The Environmental Health and Justice Majority: Raising Voices, Building Power
Majorities that would support environmental health and justice goals are activated and mobilized. But majorities do not automatically translate into power for change. Allies and assets are energized, but they are dispersed and focused on many priorities.
Funders, donors and philanthropic advisers are invited to explore ideas around which to rally our numbers at the Health and Environmental Funders Network 2018 Annual Meeting from Nov. 28–30. Join us in Pittsburgh, Pennsylvania, a city grappling with environmental health challenges—past and present. The region is a polluting industry stronghold where petrochemical companies are planning a major expansion. It is also a hub of innovation, technology and grassroots activism calling for a cleaner, healthier future.
Come early for a Nov. 27 working meeting of national funders interested in philanthropic collaboration to prevent lead poisoning.
This year’s program will offer a deep dive into two areas where many dispersed concerns are converging and could build a healthy, multiracial majority:
Track 1: Petrochemicals, Plastics, and Fossil Fuels: Plugging Many Interests into a Force for Change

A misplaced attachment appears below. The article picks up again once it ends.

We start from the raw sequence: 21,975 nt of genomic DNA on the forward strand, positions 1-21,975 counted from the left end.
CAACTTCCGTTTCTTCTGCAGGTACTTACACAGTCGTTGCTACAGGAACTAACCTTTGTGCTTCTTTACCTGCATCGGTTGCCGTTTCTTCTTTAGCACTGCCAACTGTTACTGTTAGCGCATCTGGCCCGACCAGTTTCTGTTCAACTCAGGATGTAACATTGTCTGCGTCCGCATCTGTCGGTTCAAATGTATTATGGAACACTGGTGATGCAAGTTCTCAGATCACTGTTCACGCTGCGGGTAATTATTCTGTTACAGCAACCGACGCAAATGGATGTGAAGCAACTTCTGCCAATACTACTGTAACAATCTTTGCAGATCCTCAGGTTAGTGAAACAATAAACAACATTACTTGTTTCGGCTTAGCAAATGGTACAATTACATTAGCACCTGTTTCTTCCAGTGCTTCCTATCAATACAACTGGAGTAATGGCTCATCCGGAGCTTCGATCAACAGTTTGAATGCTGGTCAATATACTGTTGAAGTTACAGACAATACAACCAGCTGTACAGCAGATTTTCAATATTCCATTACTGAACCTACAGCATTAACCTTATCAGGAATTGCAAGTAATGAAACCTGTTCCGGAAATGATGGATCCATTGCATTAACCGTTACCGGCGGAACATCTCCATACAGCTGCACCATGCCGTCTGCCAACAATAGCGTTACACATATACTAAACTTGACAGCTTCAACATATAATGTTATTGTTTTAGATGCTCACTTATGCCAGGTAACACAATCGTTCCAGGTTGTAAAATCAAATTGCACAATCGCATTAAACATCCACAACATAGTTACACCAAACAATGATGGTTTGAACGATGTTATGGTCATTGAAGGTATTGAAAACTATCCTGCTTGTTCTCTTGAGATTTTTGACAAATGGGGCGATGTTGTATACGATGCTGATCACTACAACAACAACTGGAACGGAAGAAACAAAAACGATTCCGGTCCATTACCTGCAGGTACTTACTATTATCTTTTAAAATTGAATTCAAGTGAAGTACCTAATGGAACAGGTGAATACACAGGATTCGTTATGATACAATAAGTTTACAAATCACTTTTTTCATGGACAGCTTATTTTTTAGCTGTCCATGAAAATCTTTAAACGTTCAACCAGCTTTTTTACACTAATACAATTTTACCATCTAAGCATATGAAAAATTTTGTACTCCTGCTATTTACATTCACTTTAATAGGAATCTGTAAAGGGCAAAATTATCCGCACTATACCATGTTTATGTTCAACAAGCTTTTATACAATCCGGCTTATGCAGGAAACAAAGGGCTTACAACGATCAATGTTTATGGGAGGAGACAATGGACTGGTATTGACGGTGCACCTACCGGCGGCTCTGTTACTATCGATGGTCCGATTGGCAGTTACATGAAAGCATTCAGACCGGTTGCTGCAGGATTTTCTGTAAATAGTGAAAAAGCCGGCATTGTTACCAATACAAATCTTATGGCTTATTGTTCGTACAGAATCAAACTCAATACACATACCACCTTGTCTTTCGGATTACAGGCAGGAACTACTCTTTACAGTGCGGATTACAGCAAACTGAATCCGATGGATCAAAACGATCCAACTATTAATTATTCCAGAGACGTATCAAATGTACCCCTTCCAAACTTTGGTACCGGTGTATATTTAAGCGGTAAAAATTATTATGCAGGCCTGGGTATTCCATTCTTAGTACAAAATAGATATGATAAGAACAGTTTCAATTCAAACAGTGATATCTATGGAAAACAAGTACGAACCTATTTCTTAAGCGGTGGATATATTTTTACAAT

Cheap shale oil and gas are fueling an explosion of petrochemical and plastics production, with Appalachia as a primary production center. The impacts of this exploding development are deep and diverse. We’ll explore unprecedented opportunities for collaboration across areas of impact—health, air, water, climate change, toxics, environmental justice, fracking, indigenous rights, just transition, and other interests—including through a local learning tour and from frontline fighters. Funders will participate in an extended problem-solving/strategy discussion with advocacy leaders to brainstorm and share intelligence.
Track 2: Disrupting Pollution: Technology-Boosted Community Action on Air and Water Quality
With Pittsburgh leading the country in several of the most serious environmental exposures, it is not surprising that the region has spawned advocacy and technology that can monitor the movement of an emission plume over neighborhoods, track asthma among school children, and allow thousands of citizens to create a citywide map of environmental contamination by using a simple app. Explore the possibilities of state-of-the-art environmental health and justice advocacy and organizing. See first-hand how some of the technology works and hear from advocates—from Pittsburgh and around the country—about how they are disrupting polluting systems as a force for healthy communities.
This tour will highlight local work in Pittsburgh and other U.S. communities, finishing with discussions of takeaways for funders and strategies to accelerate progress in and across communities.
Wednesday, November 28 from 12:00 PM
to Friday, November 30 at 1:15 PM
Where107 6th St
Pittsburgh, PA 15222